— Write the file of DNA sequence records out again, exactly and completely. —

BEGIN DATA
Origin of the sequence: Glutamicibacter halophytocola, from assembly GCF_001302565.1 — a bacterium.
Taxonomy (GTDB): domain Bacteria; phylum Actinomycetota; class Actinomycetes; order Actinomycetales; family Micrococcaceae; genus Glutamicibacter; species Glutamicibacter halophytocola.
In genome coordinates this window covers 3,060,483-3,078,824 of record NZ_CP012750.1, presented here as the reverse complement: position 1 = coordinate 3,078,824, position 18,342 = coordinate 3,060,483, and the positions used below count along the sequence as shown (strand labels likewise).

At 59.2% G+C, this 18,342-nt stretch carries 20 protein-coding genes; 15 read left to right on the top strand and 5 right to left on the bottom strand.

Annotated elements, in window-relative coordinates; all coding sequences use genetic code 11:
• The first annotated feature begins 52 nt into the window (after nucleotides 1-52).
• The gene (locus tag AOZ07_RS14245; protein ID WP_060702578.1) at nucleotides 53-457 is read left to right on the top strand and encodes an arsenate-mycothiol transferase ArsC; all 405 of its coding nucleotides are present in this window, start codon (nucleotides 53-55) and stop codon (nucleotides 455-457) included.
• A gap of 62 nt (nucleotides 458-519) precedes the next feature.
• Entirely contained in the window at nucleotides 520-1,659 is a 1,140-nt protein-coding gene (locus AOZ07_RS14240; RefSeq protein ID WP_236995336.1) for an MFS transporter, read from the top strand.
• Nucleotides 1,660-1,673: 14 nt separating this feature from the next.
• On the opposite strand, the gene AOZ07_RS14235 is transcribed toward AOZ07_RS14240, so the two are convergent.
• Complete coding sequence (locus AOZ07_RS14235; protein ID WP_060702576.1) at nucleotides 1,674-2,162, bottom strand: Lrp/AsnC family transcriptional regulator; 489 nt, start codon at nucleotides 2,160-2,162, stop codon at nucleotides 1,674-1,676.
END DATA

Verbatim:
Origin of the sequence: Glutamicibacter halophytocola, from assembly GCF_001302565.1 — a bacterium.
Taxonomy (GTDB): domain Bacteria; phylum Actinomycetota; class Actinomycetes; order Actinomycetales; family Micrococcaceae; genus Glutamicibacter; species Glutamicibacter halophytocola.
In genome coordinates this window covers 3,060,483-3,078,824 of record NZ_CP012750.1, presented here as the reverse complement: position 1 = coordinate 3,078,824, position 18,342 = coordinate 3,060,483, and the positions used below count along the sequence as shown (strand labels likewise).

At 59.2% G+C, this 18,342-nt stretch carries 20 protein-coding genes; 15 read left to right on the top strand and 5 right to left on the bottom strand.

Annotated elements, in window-relative coordinates; all coding sequences use genetic code 11:
• The first annotated feature begins 52 nt into the window (after nucleotides 1-52).
• The gene (locus tag AOZ07_RS14245; protein ID WP_060702578.1) at nucleotides 53-457 is read left to right on the top strand and encodes an arsenate-mycothiol transferase ArsC; all 405 of its coding nucleotides are present in this window, start codon (nucleotides 53-55) and stop codon (nucleotides 455-457) included.
• A gap of 62 nt (nucleotides 458-519) precedes the next feature.
• Entirely contained in the window at nucleotides 520-1,659 is a 1,140-nt protein-coding gene (locus AOZ07_RS14240; RefSeq protein ID WP_236995336.1) for an MFS transporter, read from the top strand.
• Nucleotides 1,660-1,673: 14 nt separating this feature from the next.
• On the opposite strand, the gene AOZ07_RS14235 is transcribed toward AOZ07_RS14240, so the two are convergent.
• Complete coding sequence (locus AOZ07_RS14235; protein ID WP_060702576.1) at nucleotides 1,674-2,162, bottom strand: Lrp/AsnC family transcriptional regulator; 489 nt, start codon at nucleotides 2,160-2,162, stop codon at nucleotides 1,674-1,676.